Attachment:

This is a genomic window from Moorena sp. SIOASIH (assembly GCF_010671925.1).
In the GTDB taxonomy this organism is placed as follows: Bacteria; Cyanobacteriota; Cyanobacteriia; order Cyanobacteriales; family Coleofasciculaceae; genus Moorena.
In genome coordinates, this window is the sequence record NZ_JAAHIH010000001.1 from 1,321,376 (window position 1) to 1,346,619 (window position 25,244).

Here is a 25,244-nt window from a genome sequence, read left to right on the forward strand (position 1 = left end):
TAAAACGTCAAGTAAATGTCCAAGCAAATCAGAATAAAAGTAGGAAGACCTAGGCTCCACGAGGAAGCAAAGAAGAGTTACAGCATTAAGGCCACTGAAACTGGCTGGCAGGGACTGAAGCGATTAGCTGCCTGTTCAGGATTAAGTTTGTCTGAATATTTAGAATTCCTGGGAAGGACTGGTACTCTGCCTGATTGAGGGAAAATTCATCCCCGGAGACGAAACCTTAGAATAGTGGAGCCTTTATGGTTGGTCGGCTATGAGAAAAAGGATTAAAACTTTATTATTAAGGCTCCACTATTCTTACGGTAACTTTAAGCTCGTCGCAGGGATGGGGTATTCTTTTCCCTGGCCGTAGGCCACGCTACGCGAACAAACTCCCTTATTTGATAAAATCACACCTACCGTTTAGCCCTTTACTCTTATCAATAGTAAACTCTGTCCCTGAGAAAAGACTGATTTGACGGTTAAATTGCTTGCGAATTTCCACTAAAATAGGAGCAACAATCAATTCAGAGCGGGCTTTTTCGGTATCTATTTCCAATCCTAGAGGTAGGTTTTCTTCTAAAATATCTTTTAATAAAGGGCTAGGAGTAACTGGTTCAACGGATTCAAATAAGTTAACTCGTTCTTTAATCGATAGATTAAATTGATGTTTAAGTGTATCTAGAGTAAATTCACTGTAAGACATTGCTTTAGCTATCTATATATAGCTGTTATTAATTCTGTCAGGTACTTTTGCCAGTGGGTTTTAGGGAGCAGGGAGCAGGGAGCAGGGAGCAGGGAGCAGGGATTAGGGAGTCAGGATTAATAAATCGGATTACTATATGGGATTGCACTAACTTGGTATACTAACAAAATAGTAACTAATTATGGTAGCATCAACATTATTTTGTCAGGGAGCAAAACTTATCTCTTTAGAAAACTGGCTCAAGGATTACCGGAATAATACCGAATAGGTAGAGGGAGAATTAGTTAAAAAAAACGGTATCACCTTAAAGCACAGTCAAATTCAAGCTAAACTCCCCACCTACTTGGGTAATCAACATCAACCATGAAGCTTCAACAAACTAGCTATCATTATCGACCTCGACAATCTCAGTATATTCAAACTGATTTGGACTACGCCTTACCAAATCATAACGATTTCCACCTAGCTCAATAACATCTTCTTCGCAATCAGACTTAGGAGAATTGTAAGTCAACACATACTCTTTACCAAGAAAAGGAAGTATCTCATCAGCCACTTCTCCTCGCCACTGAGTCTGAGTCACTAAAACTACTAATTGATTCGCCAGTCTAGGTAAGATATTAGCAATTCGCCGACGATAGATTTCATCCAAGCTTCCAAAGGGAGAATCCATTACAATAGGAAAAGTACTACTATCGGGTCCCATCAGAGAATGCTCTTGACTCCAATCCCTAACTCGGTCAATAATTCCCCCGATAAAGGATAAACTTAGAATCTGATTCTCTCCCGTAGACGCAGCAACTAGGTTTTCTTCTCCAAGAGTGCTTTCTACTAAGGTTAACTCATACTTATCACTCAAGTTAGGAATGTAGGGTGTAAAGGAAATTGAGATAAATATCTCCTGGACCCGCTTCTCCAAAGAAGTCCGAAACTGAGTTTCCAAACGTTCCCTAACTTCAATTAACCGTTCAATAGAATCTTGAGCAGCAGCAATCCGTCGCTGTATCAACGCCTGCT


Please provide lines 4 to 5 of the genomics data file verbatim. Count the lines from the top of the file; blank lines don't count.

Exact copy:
Here is a 25,244-nt window from a genome sequence, read left to right on the forward strand (position 1 = left end):
TAAAACGTCAAGTAAATGTCCAAGCAAATCAGAATAAAAGTAGGAAGACCTAGGCTCCACGAGGAAGCAAAGAAGAGTTACAGCATTAAGGCCACTGAAACTGGCTGGCAGGGACTGAAGCGATTAGCTGCCTGTTCAGGATTAAGTTTGTCTGAATATTTAGAATTCCTGGGAAGGACTGGTACTCTGCCTGATTGAGGGAAAATTCATCCCCGGAGACGAAACCTTAGAATAGTGGAGCCTTTATGGTTGGTCGGCTATGAGAAAAAGGATTAAAACTTTATTATTAAGGCTCCACTATTCTTACGGTAACTTTAAGCTCGTCGCAGGGATGGGGTATTCTTTTCCCTGGCCGTAGGCCACGCTACGCGAACAAACTCCCTTATTTGATAAAATCACACCTACCGTTTAGCCCTTTACTCTTATCAATAGTAAACTCTGTCCCTGAGAAAAGACTGATTTGACGGTTAAATTGCTTGCGAATTTCCACTAAAATAGGAGCAACAATCAATTCAGAGCGGGCTTTTTCGGTATCTATTTCCAATCCTAGAGGTAGGTTTTCTTCTAAAATATCTTTTAATAAAGGGCTAGGAGTAACTGGTTCAACGGATTCAAATAAGTTAACTCGTTCTTTAATCGATAGATTAAATTGATGTTTAAGTGTATCTAGAGTAAATTCACTGTAAGACATTGCTTTAGCTATCTATATATAGCTGTTATTAATTCTGTCAGGTACTTTTGCCAGTGGGTTTTAGGGAGCAGGGAGCAGGGAGCAGGGAGCAGGGAGCAGGGATTAGGGAGTCAGGATTAATAAATCGGATTACTATATGGGATTGCACTAACTTGGTATACTAACAAAATAGTAACTAATTATGGTAGCATCAACATTATTTTGTCAGGGAGCAAAACTTATCTCTTTAGAAAACTGGCTCAAGGATTACCGGAATAATACCGAATAGGTAGAGGGAGAATTAGTTAAAAAAAACGGTATCACCTTAAAGCACAGTCAAATTCAAGCTAAACTCCCCACCTACTTGGGTAATCAACATCAACCATGAAGCTTCAACAAACTAGCTATCATTATCGACCTCGACAATCTCAGTATATTCAAACTGATTTGGACTACGCCTTACCAAATCATAACGATTTCCACCTAGCTCAATAACATCTTCTTCGCAATCAGACTTAGGAGAATTGTAAGTCAACACATACTCTTTACCAAGAAAAGGAAGTATCTCATCAGCCACTTCTCCTCGCCACTGAGTCTGAGTCACTAAAACTACTAATTGATTCGCCAGTCTAGGTAAGATATTAGCAATTCGCCGACGATAGATTTCATCCAAGCTTCCAAAGGGAGAATCCATTACAATAGGAAAAGTACTACTATCGGGTCCCATCAGAGAATGCTCTTGACTCCAATCCCTAACTCGGTCAATAATTCCCCCGATAAAGGATAAACTTAGAATCTGATTCTCTCCCGTAGACGCAGCAACTAGGTTTTCTTCTCCAAGAGTGCTTTCTACTAAGGTTAACTCATACTTATCACTCAAGTTAGGAATGTAGGGTGTAAAGGAAATTGAGATAAATATCTCCTGGACCCGCTTCTCCAAAGAAGTCCGAAACTGAGTTTCCAAACGTTCCCTAACTTCAATTAACCGTTCAATAGAATCTTGAGCAGCAGCAATCCGTCGCTGTATCAACGCCTGCT